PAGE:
Referring to FIGS. 1A and 2, port or priority is a number used by the queue controller (140) in its control memory (145) to associate an input processor subsystem (1, 2), and indicate to which output port (61, 71) and what priority the queue memory (130, 131) is assigned. Each queue memory (130, 131) is assigned a set of linkage and mapping and at a processing components by the queue controller (140). Examples of these components include a queue write pointer (19 bits), a queue read pointer (19 bits), a cell counter, a differential counter, and a maximum queue length.

Each input subsystem (1, 2) feeds a corresponding data multiplexer (120, 121), respectively. In the preferred embodiment, each multiplexer (120, 121) selectively receives incoming internal cells from associated input processors (101, 102) and sends those cells to the queue controller (140) which provides for storage of these cells to a specified location in one of the queue memory banks (130, 131) via the input bus (600, 601). In a preferred embodiment, the associated input bus (600, 601) between the multiplexers (120, 121) and input processors (101, 102) is a 16-bit bus running at 50 Mhz. Thus, the present invention provides the simultaneous reading and writing from different queue banks (130, 131) in real time, thus permitting double channel bandwidth including continuous bidirectional queue input and output, simultaneously.

In the preferred embodiment, the queue controller (140) is constructed on an ASIC and performs numerous additional functions as follows. The queue controller (140) organizes each of the queue memory banks (130, 131) into a number of logical queues (211-215, and 221-225 (FIG. 4)). In a preferred embodiment, the maximum number of queues supported by the system is 16,348. Each internal cell as output by the input processors (101, 102) is assigned such a queue number by the queue controller (140). This queue number is appended to the respective cells by the input processor (101, 102) as stated above. The queue number is placed in the routing tag field within each cell. In one embodiment, the memory consists of Synchronous Dynamic Random Access Memory (SDRAM) which SDRAM requires lower power consumption than non-synchronous DRAM.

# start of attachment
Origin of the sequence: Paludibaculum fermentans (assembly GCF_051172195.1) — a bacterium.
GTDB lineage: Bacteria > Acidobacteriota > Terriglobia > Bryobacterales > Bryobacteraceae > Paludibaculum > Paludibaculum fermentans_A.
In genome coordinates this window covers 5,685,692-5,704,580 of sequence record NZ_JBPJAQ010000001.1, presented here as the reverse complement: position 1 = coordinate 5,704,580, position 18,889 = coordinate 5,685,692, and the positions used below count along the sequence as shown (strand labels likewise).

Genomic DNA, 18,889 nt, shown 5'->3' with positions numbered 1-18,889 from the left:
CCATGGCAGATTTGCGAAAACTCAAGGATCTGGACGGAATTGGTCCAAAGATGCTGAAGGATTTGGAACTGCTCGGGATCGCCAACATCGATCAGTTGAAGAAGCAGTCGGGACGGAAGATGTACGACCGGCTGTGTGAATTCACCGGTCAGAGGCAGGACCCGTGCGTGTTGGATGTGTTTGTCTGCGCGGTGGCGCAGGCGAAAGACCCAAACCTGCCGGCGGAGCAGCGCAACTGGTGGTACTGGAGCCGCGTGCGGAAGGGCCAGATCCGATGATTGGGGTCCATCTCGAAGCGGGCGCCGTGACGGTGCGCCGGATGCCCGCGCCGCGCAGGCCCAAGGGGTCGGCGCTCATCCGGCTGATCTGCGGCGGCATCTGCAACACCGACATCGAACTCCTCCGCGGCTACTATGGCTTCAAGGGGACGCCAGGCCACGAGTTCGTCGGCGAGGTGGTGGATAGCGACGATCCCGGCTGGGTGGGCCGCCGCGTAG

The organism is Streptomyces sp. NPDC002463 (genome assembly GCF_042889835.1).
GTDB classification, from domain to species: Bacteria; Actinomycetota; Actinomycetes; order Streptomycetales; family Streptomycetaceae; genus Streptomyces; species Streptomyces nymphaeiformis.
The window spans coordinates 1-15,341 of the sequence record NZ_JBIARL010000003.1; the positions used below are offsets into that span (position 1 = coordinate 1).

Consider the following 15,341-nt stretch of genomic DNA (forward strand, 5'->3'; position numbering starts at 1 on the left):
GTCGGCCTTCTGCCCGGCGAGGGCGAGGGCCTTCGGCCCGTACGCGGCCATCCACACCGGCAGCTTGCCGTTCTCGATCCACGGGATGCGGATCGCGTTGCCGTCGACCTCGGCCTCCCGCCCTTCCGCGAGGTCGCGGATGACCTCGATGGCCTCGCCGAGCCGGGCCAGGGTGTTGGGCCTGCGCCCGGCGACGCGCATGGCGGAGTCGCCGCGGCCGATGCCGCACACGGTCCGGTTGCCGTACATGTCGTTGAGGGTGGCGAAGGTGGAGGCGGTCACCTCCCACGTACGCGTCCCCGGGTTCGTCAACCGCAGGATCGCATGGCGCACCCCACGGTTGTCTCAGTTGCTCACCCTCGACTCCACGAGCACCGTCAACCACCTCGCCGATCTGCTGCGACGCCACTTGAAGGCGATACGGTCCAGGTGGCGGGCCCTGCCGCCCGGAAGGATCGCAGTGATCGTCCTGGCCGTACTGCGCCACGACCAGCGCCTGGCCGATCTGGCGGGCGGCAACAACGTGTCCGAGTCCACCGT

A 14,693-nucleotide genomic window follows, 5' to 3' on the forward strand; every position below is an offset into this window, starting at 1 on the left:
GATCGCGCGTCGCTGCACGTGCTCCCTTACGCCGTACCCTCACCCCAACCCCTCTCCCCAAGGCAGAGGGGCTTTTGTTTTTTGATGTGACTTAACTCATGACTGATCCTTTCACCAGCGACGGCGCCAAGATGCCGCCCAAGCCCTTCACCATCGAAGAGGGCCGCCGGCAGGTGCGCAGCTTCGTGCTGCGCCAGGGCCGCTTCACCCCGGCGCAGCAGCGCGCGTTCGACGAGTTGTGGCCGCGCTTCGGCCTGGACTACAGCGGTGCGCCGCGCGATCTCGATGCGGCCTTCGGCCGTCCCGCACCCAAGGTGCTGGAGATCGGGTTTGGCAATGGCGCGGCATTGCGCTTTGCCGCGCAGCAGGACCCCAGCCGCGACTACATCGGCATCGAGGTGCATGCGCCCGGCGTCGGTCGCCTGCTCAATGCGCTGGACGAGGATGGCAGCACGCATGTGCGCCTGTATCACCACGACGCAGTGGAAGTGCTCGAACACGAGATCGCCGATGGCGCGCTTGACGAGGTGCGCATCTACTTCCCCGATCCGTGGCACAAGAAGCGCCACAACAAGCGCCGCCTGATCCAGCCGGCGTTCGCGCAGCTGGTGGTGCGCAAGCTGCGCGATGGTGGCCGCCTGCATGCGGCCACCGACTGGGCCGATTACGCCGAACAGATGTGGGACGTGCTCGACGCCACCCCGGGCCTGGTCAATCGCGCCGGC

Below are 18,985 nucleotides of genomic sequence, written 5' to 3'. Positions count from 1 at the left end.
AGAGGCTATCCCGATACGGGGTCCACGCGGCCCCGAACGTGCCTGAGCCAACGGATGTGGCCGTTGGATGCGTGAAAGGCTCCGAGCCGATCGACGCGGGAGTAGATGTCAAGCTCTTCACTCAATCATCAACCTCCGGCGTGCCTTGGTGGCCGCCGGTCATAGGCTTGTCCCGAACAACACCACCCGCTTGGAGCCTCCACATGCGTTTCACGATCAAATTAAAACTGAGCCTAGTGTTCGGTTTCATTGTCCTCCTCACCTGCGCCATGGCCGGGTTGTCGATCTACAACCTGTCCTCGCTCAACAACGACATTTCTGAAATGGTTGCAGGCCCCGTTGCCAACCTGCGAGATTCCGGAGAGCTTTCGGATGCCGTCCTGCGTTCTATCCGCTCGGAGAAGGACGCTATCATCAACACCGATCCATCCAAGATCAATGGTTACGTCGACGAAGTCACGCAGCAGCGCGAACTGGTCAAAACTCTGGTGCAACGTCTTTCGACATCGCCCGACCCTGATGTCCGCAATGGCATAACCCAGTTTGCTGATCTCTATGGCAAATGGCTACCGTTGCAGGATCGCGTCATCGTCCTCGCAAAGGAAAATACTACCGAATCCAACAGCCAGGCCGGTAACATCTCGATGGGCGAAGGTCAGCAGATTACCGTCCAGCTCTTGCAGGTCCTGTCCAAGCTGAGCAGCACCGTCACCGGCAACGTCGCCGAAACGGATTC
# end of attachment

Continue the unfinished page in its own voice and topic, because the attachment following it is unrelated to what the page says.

In an alternate preferred embodiment, only a single physical memory bank is used, with a single input bus, but structured with two logical queue memory banks therein.

After data enters the buffer (FIG. 1A 110, 111) of the input processors (101, 102), the queue controller (140) arbitrates between the input processors to determine processing priorities, that is determined by the input processor with the highest priority. Priorities are set according to FIFO principles, organized by a link list, described below. The ;multiplexers (120, 121) sends prepared cells to the queue memory banks (130, 131) responsive to the queue controller (140).

Turning to the flow diagram of FIG. 5, the queue controller also defines the memory location where the prepared cell will be sent based on current queue memory bank (130, 131) availability, and if both banks are available, the bank chosen is that having the most available free memory space. If a memory bank (130 or 131) is currently in use, the queue controller (140) sends the prepared cell to the idle bank not in use, queue memory bank (130, 131) for the write operation. This dual bank queue memory system of the present invention allows for concurrent reading and writing to memory. This novel switch fabric thus provides for simultaneously writing to one queue bank (e.g., 130) while the other queue bank (e.g., 131) is being read from (FIG. 3). and can also provide for two concurrent simultaneous read or writes.

Continuing to refer to FIG. 5, a dual free-cells list mechanism in the queue controller (140) ensures load balancing between the two queue banks (130, 131). If neither queue memory bank (130, 131) is in use, the queue controller (140) loads the queue memory bank that has the most unused memory. By so doing, the queue controller (140) balances the amount of available memory in each queue bank. Data in the memory banks (130, 131) is maintained in the form of queues on a FIFO basis, organized by a link list (102) maintained by the queue controller (140) (FIG. 2) with the control memory (145).